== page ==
on commitments by the operating segments violated CAS 418 because that standard "recommends that the allocation of the costs be based on resource consumption." Def. App. 7. The auditors also found that the difference between the projected 1994 allocation of IBM computer costs based upon the commitments of the segments and the projected allocation of those costs based upon the recorded usage for the first six months of 1994 was not significant. Id. Response: Lockheed agrees that DCAA stated these opinions in Audit Report 15.

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Counter Response: See PFOF 12-15.

7.

Audit Report 16 opined that Lockheed's practice of allocating CRAY supercomputer

costs based on commitments by the operating segments violated CAS 418 because that standard "recommends that the allocation of the costs be based on resource consumption." It also found that the difference between the allocation of costs based on commitment and the allocation of costs based on resource consumption would result in an estimated cost impact to the Government of $1,236,010 over the course of the year 1994. Def. App. 15. Response: Lockheed agrees that DCAA stated these opinions in Audit Report 16. Counter Response: See PFOF 11-15. Lockheed further states that though DCE Rose's letter specifically referenced Audit Report 15, which addressed LITC's allocation of IBM computer costs, the subject line of the letter -- "CAS 418 Noncompliance LITC Allocation of Direct and Indirect Costs" -- suggests that the letter also was applicable to DCAA's findings in Audit Report 16, which addressed LITC's allocation of CRAY computer costs. Id. This is because Lockheed had one method for allocating costs from the IBM and HPCC/Super Computer ("CRAY") cost pools to the operating companies. See supra Counter Response # 2; Def. App. at 3-4, 52; PFOF 14.

8.

On November 22, 1994, James Rose, the Defense Contract Executive ("DCE") for

Lockheed, wrote to the DCAA Resident Auditor at Lockheed Corporation concerning the CAS

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418 noncompliance issues raised in Audit Report 15, with respect to IBM computer costs. Mr. Rose took note of DCAA's finding that the differences between the cost allocations using the LITC forecasting method and the allocation of the costs based on recorded usage were not significant. Based upon that information and a regulation providing that a change in allocation base is not required if the proper allocation base would not result in a material difference, Mr. Rose made a determination that "LITC's current practice of allocating cost meets the intent of CAS 418 requirement. Therefore, with this letter the issue of noncompliance with CAS 418 is resolved and disposed with no additional action required." A copy of the letter was sent to LMC. Pl. App. 18-19. Response: Agrees. Counter Response: See supra Counter Responses 5 & 7, collectively.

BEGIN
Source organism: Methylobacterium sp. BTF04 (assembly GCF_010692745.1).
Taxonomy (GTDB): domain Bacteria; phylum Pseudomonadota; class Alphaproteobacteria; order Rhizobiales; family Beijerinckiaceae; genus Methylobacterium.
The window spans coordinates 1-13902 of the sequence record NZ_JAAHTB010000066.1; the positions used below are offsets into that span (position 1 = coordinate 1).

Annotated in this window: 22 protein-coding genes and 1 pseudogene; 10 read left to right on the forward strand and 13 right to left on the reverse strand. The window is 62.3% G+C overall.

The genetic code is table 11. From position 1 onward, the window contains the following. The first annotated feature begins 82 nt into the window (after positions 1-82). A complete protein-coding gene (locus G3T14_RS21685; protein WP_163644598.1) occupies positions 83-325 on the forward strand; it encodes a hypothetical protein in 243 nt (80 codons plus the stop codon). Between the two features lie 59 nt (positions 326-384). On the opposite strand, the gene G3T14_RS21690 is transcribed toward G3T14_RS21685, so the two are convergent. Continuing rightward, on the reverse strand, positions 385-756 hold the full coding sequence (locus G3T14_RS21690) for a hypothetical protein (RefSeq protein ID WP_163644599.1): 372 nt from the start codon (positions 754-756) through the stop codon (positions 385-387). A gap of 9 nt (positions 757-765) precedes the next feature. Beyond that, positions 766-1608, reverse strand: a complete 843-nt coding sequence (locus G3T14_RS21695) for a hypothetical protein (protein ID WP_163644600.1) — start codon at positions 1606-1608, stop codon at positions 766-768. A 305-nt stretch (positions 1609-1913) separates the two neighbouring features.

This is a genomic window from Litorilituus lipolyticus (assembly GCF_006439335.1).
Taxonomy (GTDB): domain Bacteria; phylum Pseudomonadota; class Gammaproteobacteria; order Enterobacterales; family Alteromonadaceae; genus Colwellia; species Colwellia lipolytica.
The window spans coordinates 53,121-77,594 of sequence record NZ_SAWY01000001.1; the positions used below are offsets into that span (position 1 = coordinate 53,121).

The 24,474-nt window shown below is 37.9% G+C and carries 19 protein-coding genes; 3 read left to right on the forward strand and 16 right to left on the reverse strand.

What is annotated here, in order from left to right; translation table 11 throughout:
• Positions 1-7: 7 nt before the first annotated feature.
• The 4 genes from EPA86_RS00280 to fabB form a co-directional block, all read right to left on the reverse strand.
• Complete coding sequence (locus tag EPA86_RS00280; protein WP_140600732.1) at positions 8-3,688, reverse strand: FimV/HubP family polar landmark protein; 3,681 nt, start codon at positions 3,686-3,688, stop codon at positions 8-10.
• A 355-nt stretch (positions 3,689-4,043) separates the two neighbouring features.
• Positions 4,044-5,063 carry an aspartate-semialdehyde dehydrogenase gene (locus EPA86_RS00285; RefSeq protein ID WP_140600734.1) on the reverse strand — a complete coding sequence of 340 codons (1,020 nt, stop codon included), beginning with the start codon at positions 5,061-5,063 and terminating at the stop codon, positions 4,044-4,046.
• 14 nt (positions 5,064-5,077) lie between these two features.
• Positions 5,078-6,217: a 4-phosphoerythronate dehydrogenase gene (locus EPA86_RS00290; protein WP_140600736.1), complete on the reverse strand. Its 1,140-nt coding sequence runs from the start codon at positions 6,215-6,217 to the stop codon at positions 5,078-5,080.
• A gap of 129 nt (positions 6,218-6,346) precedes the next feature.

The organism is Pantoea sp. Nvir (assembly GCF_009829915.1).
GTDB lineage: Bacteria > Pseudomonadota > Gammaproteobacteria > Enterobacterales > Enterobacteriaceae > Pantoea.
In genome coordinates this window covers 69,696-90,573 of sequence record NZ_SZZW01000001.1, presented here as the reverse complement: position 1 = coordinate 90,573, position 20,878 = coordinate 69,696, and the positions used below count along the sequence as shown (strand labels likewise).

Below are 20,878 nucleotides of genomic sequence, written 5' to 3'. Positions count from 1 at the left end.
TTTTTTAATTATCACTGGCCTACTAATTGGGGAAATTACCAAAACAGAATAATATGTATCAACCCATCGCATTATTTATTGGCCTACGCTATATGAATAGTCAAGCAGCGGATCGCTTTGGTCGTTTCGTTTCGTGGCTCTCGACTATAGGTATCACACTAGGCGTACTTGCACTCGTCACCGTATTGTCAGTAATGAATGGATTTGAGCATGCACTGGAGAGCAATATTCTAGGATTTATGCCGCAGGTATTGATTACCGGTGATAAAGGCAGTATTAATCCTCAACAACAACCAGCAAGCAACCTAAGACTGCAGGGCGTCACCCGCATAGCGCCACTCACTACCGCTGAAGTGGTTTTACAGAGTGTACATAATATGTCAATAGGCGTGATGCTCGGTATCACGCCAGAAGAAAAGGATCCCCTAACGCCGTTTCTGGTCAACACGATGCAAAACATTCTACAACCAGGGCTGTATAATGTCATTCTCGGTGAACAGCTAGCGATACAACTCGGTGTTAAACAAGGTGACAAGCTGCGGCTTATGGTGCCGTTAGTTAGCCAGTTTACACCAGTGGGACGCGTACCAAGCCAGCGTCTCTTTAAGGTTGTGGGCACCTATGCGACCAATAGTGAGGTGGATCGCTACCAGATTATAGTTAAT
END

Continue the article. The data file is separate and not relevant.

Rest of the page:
9.

Mr. Rose never addressed the recommendations of Audit Report 16.

Response: Disagrees. Counter Response: See supra Counter Responses 5 & 7, collectively.

10.

Following the merger of Lockheed with Martin Marietta in March 1995, responsibility

for the cost accounting practices at Lockheed transferred to the DCE for Lockheed Martin Corporation, Louis G. Becker. Plaintiff's Proposed Findings of Uncontroverted Fact, 16.

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Response: Agrees.

11.

A DCAA memorandum dated February 13, 1996, reflected the estimated impact of the

CAS 418 noncompliance on cost-reimbursable contracts in 1994 was $1,077,075. Def. App. 29. Response: Agrees that DCAA stated this opinion, but irrelevant.

12.

DCAA issued a report of a supplemental audit of fiscal year 1994 recorded costs on

September 16, 1996. This report reflected the final variance in cost allocations for 1994 between the allocation used by Lockheed and an allocation based on actual usage by the various Lockheed segments. Def. App. 30-33. Response: Agrees, but irrelevant.

13.

On May 31, 1996, Mr. Becker issued a notice of noncompliance with CAS 418 to

Lockheed Martin based upon the recommendations in Audit Report 16. Mr. Becker also requested that LMC provide a cost impact proposal. Pl. App. 23-24. Response: Agrees.

14.

LMC responded that there was no CAS noncompliance and, therefore, no cost impact

proposal was required. Def. App. 34-35.

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Response: Agrees. Counter Response: In response to Mr. Becker's May 31, 1996 request for a "cost impact proposal" (Pl. App. at 023-024), on December 6, 1996 Lockheed responded that no cost impact proposal was required because there was no CAS noncompliance. Def. App. 34-35. Though Lockheed has consistently maintained (and continues to maintain) that its method of allocating CRAY computer costs complied with CAS, on October 2, 1997, responding to Mr. Becker's May 31, 1996 and June 17, 1997 requests for a cost impact statement, Lockheed provided Mr. Becker with cost impact data for the years of alleged noncompliance. See Pl. App. at 107-08.

15.

For several months, the parties exchanged correspondence setting forth their respective

opinions as to the requirements of CAS. Def. App. 36-44. Response: Agrees. Counter Response: See PFOF 18-20.

16.

On June 17, 1997, Mr. Becker issued a final determination of noncompliance with

CAS 403 and CAS 418, and he again requested that LMC submit a cost impact proposal within 60 days. Def. App. 45-47. Response: Agrees.

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Counter Response: See supra Counter Response 14.

17.

During the next several months, representatives of LMC and the DCE conducted